Tag Archives: OSx

Safari bug saves Web page URLs in Private mode

NewSafariIconXPrivate Browsing mode should prevent most Web browsers from saving loaded content in any way. Any such information such as that in your browser’s cache, its history, or cookie information should be stored temporarily for the current session, and then discarded when you close your browser window. However, in Safari your pages might be logged by a small but overlooked aspect of how Safari handles Web pages.

As described by MacIssues reader Tyler C.:

“I was troubleshooting some issues with Safari and opened up ~/Library/Safari/WebpageIcons.db, and in that file, I was surprised to find all the URLs of sites (stored in plain text) that I and others using my Mac visited in “private windows” in Safari. The URLs seem to stay in there basically forever unless you clear out all your browsing data (which defeats the entire purpose of using a “private window”).”

Religions and OSes metaphor of the day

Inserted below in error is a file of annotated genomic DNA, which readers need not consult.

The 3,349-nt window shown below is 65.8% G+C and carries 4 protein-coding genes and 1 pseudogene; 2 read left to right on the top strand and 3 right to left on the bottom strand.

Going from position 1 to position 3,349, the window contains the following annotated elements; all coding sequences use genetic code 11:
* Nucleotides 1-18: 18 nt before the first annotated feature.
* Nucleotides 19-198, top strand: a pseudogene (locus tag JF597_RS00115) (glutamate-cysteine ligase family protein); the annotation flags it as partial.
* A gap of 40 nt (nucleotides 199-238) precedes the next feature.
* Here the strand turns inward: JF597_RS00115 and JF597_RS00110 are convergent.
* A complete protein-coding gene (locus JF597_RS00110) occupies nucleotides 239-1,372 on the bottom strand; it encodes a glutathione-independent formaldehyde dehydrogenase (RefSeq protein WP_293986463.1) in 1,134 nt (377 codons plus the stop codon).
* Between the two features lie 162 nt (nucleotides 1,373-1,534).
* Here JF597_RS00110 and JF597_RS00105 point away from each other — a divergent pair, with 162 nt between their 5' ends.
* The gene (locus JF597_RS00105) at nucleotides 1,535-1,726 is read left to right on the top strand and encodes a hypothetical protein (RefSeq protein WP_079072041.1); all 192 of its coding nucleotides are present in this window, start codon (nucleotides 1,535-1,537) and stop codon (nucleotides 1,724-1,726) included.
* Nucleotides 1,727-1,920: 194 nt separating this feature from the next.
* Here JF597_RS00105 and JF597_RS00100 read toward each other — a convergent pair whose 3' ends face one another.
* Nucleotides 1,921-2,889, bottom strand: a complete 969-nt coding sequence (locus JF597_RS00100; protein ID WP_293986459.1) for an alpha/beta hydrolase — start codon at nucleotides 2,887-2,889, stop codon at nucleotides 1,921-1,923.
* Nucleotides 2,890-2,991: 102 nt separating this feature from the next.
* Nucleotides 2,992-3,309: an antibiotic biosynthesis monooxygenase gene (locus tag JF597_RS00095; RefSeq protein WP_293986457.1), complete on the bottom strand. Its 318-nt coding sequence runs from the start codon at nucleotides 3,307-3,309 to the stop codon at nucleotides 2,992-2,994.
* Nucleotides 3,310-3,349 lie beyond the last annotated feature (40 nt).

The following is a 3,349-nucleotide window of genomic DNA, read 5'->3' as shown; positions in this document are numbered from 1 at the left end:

Over-Extended Metaphor for the day
By Charlie Stross

Yesterday, after writing my way past the notional halfway point (both of the current novel manuscript, and of the trilogy it’s the middle volume of), I went and over-indulged in food and drink with friends.

Over the beer, the conversation turned—for no sane reason—to computer operating systems. There being some non-technical folks at the table, I then had to cough up a metaphor to contextualize the relationship between Mac OS X and UNIX, thuswise:

There is one true religion in operating systems, and it is UNIX. Or maybe it’s not the one true faith: there’s an earlier, older, more arcane religion with far fewer followers, MULTICS, from which UNIX sprang as a stripped-down rules-deficient heresy in the early days of the epoch. Either way, if MULTICS is Judaism (and the metaphor is questionable at this point, for unlike MULTICS, Judaism is still alive), then UNIX is Christianity. Read more »